"Rev." George Brooks of Murfreesboro, Tennessee, far from Cohen's congressional district, has admitted that he is responsible for the vicious and divisive anti-Cohen propaganda hit piece. There is an August 5 primary coming up that pits Cohen, one of Congress' most outstanding progressive freshmen, against Nikki Tinker, a reactionary supported by the odious Harold Ford Machine and the DLC. Brooks produced and distributed the flier on Tinker's behalf and says "he sent the flier because the 9th Congressional District is 'about 90-something percent black.' According to the latest U.S. Census, in 2000, the district was 59.7 percent black... The Anti-Defamation League, which fights anti-Semitism and other forms of bigotry, released a statement in Atlanta Monday condemning the flier, saying, it 'makes an outrageously false claim about Jews' attitudes toward Jesus, and it attempts to drive a potentially dangerous wedge and incite tensions between African-Americans and Jews in Memphis.'" Other Tinker fans disguised as men of God have attacked Cohen because he voted-- like all but 14 Democrats-- to include gay men and women in the Hate Crimes bill. The Tinker supporters have tried using this as a wedge issue against Cohen, failing to mention that every single African American member of Congress voted for it and the only Democrats who voted against it are the same ones who always oppose the kind of progressive legislation meant to right the wrongs that have been perpetrated against minority communities.
Yesterday's Memphis Commercial Appeal has condemned Tinker and her backers in the attack on Steve.
What does Nikki Tinker think about anti-Semitic literature being circulated that might help her unseat 9th District Congressman Steve Cohen in the Democratic primary next August?
A fair question, which Tinker declined to answer this week after a flier stating that "Steve Cohen and the Jews Hate Jesus" began circulating in Memphis.
The question goes to the character of the woman who wants to represent the 9th District, and 9th District voters deserve an answer. But Tinker declined to return a phone call about the flier.
Speaker Nancy Pelosi (D-Calif.) told her Democratic colleagues on Tuesday night that the House has to consider criminal contempt citations against White House Chief of Staff Josh Bolten and Harriett Miers, former White House counsel.
But Pelosi did not set a day for a floor vote on the contempt citations, and Democratic leaders are set to meet on Wednesday to review the issue. Pelosi and the Democratic leadership had postponed consideration of the matter until the Congress completed work on the economic stimulus package. With that legislation now out of the way, Pelosi has raised the possibility again that the House might seek a constitutional showdown with President Bush over the limits of executive privilege.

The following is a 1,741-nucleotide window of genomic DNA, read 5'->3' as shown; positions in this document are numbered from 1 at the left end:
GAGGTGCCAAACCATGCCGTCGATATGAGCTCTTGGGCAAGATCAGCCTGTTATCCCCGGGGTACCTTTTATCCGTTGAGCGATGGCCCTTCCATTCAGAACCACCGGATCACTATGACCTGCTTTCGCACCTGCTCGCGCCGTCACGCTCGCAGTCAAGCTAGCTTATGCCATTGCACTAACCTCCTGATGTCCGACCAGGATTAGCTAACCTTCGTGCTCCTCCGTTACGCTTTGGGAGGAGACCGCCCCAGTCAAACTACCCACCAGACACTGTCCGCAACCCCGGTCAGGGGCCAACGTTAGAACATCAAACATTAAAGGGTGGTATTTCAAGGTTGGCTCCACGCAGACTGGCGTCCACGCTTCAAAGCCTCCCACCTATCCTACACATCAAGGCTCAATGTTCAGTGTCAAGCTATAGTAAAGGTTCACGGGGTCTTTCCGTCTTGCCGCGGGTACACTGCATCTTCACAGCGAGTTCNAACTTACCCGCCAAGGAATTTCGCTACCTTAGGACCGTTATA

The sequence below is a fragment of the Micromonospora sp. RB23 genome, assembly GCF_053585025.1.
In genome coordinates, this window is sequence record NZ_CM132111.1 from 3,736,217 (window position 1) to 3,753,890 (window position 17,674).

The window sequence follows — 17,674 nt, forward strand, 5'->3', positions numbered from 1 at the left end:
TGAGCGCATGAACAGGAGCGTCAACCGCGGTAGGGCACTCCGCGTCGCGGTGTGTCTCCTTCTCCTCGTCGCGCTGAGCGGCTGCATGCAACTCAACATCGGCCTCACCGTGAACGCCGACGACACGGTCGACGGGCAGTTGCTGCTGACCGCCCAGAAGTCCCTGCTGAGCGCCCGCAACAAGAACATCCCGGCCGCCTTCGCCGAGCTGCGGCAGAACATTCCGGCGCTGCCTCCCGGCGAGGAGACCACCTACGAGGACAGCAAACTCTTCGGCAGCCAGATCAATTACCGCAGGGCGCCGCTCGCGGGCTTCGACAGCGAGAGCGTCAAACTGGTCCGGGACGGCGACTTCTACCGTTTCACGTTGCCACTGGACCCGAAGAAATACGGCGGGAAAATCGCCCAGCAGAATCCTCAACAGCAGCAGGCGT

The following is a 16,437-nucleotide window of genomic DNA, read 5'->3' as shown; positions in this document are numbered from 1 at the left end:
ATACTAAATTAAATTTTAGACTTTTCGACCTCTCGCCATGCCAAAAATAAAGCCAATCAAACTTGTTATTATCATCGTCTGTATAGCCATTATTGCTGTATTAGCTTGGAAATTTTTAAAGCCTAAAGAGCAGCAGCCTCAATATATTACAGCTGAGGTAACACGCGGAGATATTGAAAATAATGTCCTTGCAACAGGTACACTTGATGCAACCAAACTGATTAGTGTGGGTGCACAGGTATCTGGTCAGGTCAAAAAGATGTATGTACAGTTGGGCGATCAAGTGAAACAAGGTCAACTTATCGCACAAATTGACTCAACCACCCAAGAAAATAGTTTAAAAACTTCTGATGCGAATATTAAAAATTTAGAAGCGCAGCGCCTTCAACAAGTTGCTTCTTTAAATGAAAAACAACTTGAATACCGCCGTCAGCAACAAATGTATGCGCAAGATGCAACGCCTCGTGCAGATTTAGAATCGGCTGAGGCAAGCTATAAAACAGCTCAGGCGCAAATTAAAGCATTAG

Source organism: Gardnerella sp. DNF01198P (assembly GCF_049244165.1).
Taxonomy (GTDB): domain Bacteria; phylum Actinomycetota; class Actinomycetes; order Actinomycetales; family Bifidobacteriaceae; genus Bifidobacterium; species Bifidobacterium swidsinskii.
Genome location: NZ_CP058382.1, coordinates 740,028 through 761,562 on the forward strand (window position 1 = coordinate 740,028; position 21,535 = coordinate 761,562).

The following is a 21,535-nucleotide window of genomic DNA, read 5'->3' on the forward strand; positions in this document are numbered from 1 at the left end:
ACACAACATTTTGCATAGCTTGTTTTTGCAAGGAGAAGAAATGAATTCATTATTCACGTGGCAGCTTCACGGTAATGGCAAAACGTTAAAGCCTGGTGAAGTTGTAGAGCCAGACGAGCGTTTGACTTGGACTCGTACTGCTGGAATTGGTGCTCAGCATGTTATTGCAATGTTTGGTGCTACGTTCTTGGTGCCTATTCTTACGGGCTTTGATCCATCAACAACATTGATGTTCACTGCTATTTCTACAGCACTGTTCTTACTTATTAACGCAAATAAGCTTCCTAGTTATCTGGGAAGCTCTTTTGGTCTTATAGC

[O]ther Democratic leaders, including Rep. Rahm Emanuel (D-Ill.) are concerned that a loss in court on the issue could have a negative impact on the ability of future Congresses to investigate the executive branch.
Emanuel has a point here, and it's not a minor one. But, it's also not an answer to the problem. A loss in court could indeed have a negative impact on the ability of future Congresses to investigate the executive branch.
But you know what? So could ignoring the problem and hoping it'll go away on its own. In fact, it's not a matter of whether it "could" happen that way. It is happening that way. Ignoring the problem and holding on in the hopes that we'll elect a Democratic president in November just means that the ability of future Congresses to investigate the executive branch depends not on the Congress independently possessing this prerogative, but rather on the election of presidents who would opt not to make obstruction of Congressional oversight White House policy.
If the federal courts are also of the opinion that the Congress has no constitutional authority to conduct oversight and so provide checks and balances against the executive branch, better to get that on the table sooner rather than later. Without knowing the state of the law, a Democratic administration is hamstrung in exercising its discretion in the appointment of judges. If the federal judiciary is so rife with conservative partisans that they'd effectively be able to nullify the power of (Democratic) Congressional oversight at will, isn't that something we'd want the next Democratic president to know and consider in his or her approach to judiciary nominations?
Not according to Rahm Emanuel, I guess. Though in fairness, nobody has ever asked him this question quite this way, as far as I know.
The comment section is right down there, Rahm. Get an account if you have an answer for us.
Meanwhile, Emanuel's position puts him at odds not only with Pelosi, but also with Judiciary Chairman John Conyers, who has been pushing hard for this vote for months now, and with an extraordinary collection of his fellow Democrats from all quarters who've been whipping Members on this critical issue, including Brad Miller, Linda Sanchez, Adam Schiff and Steve Cohen. That's no band of Dirty F-ing Hippies, folks.